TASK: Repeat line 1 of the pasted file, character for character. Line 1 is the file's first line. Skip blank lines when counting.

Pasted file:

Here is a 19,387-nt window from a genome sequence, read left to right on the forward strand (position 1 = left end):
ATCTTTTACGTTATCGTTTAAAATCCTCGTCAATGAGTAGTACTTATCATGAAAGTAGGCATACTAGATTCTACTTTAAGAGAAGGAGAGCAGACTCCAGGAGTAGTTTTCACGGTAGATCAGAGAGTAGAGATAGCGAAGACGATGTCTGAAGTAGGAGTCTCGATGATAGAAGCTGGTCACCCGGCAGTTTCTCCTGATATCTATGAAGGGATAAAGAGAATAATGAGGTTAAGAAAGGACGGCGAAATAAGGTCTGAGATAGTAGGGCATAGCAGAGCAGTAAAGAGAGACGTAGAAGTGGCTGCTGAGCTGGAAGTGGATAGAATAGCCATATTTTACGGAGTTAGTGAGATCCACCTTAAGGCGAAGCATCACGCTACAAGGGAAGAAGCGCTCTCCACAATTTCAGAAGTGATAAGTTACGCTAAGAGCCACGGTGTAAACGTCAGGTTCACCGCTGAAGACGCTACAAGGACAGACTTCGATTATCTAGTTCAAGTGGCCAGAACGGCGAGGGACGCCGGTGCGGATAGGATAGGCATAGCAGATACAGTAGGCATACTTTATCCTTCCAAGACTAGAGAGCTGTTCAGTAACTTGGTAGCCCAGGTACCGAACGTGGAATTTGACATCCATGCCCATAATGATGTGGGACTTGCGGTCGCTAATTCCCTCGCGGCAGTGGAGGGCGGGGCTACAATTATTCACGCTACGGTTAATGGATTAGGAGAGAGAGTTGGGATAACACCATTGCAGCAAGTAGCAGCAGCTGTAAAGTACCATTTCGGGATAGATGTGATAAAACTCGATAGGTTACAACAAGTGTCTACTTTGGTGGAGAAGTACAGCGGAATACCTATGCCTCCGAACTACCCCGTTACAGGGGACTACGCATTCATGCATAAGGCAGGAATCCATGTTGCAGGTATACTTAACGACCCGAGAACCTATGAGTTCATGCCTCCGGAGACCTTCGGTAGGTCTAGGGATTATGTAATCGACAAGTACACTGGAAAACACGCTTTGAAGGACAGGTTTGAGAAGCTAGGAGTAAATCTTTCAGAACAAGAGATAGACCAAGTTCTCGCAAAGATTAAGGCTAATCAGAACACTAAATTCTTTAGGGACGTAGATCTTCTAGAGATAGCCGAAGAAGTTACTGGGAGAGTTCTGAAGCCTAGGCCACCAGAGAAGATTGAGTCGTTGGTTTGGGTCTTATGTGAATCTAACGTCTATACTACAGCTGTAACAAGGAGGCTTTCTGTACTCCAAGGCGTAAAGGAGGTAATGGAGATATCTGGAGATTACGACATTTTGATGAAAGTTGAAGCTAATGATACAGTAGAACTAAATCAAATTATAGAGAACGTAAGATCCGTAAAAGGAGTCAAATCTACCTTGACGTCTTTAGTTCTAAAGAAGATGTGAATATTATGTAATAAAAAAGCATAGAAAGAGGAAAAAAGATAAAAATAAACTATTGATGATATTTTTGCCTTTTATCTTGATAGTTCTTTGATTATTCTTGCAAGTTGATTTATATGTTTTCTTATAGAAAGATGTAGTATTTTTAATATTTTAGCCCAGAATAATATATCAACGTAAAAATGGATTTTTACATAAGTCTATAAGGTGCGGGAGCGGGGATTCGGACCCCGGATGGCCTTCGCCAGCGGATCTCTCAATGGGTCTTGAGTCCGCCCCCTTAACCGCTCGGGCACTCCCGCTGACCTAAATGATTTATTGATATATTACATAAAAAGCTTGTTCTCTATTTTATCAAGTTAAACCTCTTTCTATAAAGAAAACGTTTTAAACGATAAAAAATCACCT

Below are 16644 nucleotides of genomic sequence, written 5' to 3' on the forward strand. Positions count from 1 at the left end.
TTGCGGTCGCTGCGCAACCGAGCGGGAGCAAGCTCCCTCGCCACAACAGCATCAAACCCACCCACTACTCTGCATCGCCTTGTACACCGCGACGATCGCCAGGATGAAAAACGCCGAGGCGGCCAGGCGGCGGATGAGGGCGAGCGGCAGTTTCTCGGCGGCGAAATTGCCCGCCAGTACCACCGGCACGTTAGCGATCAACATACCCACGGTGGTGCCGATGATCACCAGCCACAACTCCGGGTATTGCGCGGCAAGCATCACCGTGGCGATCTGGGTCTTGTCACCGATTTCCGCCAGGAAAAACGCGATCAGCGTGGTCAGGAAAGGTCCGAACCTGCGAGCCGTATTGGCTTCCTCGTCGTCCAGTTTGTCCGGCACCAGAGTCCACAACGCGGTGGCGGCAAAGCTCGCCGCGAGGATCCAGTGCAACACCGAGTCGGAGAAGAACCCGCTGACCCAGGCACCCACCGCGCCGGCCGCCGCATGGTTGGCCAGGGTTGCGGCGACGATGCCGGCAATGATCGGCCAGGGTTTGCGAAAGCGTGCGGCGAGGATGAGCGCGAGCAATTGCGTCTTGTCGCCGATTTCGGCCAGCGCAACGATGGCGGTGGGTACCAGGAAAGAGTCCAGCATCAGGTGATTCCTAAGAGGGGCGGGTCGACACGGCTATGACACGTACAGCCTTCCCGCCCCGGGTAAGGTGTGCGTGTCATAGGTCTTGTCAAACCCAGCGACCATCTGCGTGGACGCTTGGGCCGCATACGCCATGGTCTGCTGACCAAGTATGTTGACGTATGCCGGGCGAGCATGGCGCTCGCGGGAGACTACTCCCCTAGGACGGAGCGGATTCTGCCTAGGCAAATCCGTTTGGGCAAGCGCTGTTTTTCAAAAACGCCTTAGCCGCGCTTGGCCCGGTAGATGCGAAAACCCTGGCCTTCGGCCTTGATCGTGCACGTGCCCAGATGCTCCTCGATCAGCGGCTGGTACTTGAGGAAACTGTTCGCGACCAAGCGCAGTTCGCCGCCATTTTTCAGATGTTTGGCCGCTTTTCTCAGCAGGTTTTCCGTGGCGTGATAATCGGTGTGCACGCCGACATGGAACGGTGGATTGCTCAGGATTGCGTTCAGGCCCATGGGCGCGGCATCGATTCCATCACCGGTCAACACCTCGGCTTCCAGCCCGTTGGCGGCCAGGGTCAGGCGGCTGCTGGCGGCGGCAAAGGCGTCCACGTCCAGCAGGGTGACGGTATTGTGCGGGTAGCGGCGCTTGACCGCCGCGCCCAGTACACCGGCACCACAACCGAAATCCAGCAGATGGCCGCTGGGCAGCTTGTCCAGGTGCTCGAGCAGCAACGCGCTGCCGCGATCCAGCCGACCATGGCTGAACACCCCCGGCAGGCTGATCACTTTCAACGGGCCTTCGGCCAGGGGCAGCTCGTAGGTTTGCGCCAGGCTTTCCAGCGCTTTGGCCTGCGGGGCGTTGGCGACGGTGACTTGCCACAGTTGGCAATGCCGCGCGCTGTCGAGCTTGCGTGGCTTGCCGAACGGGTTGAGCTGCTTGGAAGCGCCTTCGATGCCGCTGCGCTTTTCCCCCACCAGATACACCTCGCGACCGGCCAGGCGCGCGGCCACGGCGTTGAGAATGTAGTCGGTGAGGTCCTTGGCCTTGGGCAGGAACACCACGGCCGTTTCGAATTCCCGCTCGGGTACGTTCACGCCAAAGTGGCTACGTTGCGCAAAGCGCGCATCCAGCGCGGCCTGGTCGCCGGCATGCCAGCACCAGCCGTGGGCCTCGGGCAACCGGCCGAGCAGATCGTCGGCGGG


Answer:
Here is a 19,387-nt window from a genome sequence, read left to right on the forward strand (position 1 = left end):